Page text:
• Powell Slaughter

Port of Oakland predicts record growth

OAKLAND, Calif. – The Port of Oakland, the nation's fifth-busiest container port, set its all-time record for import cargo in July. In handling the equivalent of 84,835 loaded 20-foot import containers, the 90-year-old port surpassed its previous record of 84,023 TEUs set in March 2015. And it expects to set more records in coming years.

Port officials said that July import volume increased 5.4% over the same period a year ago. The surge comes at the start of peak season when shippers transport additional cargo ahead of holiday and back-to-school sales.

The Port attributed the cargo increase to the economic health of its core market in Northern California and Western Nevada and to the continued strength of U.S. consumer spending. 

“Retailers have been forecasting strong peak season import numbers this year, and so far, they’re right,” said Maritime Director John Driscoll. “We’re glad to support them, and we are ready for more.”

The port reported that import volume through the first seven months of 2017 increased 3.7% compared with the prior year, even as the number of vessels visiting Oakland during that period declined 7.6%. The Port said shipping lines are transporting more cargo to Oakland on fewer but larger ships.

The Port of Oakland loads and discharges more than 99% of the containerized goods moving through Northern California, the nation's fourth-largest metropolitan area. About 75.8% of Oakland's trade is with Asia.

Oakland maritime officials expect the growth to continue, anticipating a five-year run of record cargo volume beginning next year. By 2022, the Port expects to handle the equivalent of 2.6 million TEUs annually. That would be 8% more volume than the Port has ever processed in a single year.

A Strategic Maritime Roadmap for the future, released by the Port this month, foresees increased cargo volume arriving at Oakland on larger ships. Northern California’s booming freight market will drive the growth, Port officials said. New logistics capabilities, such as distribution centers and freight transfer facilities, should provide a further boost.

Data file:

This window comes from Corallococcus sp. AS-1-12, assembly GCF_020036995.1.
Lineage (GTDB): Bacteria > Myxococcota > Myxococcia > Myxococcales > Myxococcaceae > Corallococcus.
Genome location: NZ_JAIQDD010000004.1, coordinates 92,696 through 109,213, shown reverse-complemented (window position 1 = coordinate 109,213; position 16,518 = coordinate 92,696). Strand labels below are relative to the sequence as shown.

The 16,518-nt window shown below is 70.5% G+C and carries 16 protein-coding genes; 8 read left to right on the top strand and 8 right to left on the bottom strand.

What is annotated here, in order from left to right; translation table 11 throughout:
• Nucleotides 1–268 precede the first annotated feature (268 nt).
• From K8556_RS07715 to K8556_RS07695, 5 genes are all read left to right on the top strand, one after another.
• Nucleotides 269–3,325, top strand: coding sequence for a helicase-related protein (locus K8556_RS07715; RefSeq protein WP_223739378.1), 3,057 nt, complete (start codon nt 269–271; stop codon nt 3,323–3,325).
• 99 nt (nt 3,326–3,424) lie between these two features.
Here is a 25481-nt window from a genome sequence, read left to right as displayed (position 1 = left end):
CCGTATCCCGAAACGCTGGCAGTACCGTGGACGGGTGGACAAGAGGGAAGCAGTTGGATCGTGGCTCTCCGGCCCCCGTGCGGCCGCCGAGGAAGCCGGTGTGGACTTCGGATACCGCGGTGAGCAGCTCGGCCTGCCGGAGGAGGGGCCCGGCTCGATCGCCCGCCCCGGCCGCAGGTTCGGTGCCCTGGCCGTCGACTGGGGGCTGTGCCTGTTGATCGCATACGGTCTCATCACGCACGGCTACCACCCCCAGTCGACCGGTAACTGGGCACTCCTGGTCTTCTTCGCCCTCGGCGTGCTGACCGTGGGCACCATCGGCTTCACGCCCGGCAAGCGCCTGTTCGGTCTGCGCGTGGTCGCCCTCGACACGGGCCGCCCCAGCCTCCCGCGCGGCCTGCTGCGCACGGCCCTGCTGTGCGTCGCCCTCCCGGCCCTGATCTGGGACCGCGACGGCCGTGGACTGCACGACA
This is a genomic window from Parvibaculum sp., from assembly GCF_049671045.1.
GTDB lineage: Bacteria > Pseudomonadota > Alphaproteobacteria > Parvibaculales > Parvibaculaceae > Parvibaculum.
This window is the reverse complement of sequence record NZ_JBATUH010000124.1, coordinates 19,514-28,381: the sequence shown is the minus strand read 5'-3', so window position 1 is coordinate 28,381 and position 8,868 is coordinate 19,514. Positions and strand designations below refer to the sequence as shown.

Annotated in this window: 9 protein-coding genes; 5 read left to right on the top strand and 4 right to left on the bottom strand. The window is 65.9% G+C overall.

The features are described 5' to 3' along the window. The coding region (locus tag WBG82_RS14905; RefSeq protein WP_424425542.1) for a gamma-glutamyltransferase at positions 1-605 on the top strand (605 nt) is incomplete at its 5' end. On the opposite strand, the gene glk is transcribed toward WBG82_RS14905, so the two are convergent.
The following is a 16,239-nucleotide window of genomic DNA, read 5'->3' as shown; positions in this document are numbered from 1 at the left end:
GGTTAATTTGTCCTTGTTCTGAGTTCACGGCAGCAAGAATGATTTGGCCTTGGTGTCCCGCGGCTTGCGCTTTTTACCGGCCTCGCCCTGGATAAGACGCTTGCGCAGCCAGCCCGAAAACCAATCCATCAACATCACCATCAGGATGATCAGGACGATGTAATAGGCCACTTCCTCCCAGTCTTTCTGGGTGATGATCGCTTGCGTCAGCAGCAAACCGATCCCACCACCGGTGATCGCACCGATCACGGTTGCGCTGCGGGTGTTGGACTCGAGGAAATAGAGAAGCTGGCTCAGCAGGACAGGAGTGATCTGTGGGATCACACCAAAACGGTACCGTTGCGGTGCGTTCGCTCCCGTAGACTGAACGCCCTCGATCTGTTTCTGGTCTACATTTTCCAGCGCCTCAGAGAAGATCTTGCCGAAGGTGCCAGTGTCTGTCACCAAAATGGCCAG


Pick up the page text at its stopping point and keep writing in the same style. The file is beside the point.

“We’re serving a thriving area and developing new services for our customers,” said Driscoll. “The combination should be positive for everyone who relies on the port for their business or their job.”

The roadmap forecasts record volume of more than 2.4 million cargo containers in 2018. The current record is 2.39 million set three years ago.

The Port predicted that ships arriving here would be 35% larger within 15 years. They’ll carry up to 18,000 containers, reducing the number of vessels needed in Oakland, which should mitigate the environmental impact of cargo growth. Fewer ships mean fewer diesel exhaust emissions.

The port also said its new logistics developments will rise near rail lines to reduce the reliance on trucks.

Powell SlaughterPowell Slaughter | Senior Editor
PSlaughter@furnituretoday.com

I'm Powell Slaughter, senior editor at Furniture/Today. I returned to the publication in January 2015 after nine years of writing about furniture retail strategies and best practices at a monthly magazine focusing on home furnishings retail operations. Prior to that, I spent 10 years with F/T covering wood furniture, the last five of those as case goods editor. While I cover occasional, home entertainment and home office here, a major responsibility is expanding our attention to the logistics side of the industry. I hope my articles will encourage a dialogue with retailers, vendors, third-party logistics specialists and carriers. I’d love to hear your ideas, concerns and suggestions for smoother flow of material and goods.

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